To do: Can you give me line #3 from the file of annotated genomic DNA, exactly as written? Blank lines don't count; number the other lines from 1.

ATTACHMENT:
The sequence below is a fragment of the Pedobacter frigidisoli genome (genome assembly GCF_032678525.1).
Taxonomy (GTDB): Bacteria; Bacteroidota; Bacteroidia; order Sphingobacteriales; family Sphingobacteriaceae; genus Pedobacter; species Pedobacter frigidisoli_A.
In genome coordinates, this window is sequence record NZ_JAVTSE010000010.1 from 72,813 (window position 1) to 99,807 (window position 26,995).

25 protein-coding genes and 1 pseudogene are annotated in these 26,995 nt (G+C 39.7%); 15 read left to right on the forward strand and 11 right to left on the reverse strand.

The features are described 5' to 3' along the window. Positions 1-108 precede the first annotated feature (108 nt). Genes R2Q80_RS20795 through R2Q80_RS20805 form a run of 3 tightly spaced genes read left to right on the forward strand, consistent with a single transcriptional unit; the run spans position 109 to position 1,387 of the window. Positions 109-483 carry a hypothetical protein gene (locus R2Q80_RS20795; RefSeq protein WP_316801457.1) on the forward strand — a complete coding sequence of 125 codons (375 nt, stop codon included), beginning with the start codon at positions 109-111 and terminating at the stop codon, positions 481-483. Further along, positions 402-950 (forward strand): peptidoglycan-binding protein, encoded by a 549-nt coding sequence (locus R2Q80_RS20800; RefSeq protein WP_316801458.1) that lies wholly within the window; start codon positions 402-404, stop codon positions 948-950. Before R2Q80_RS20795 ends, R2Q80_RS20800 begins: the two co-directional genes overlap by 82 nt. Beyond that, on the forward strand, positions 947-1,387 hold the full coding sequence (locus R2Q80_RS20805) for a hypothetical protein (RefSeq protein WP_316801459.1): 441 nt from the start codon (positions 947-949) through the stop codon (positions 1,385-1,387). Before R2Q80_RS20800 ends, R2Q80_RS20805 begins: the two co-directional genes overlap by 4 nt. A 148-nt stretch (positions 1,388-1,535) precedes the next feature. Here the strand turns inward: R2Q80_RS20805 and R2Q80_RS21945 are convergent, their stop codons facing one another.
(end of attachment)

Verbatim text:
In genome coordinates, this window is sequence record NZ_JAVTSE010000010.1 from 72,813 (window position 1) to 99,807 (window position 26,995).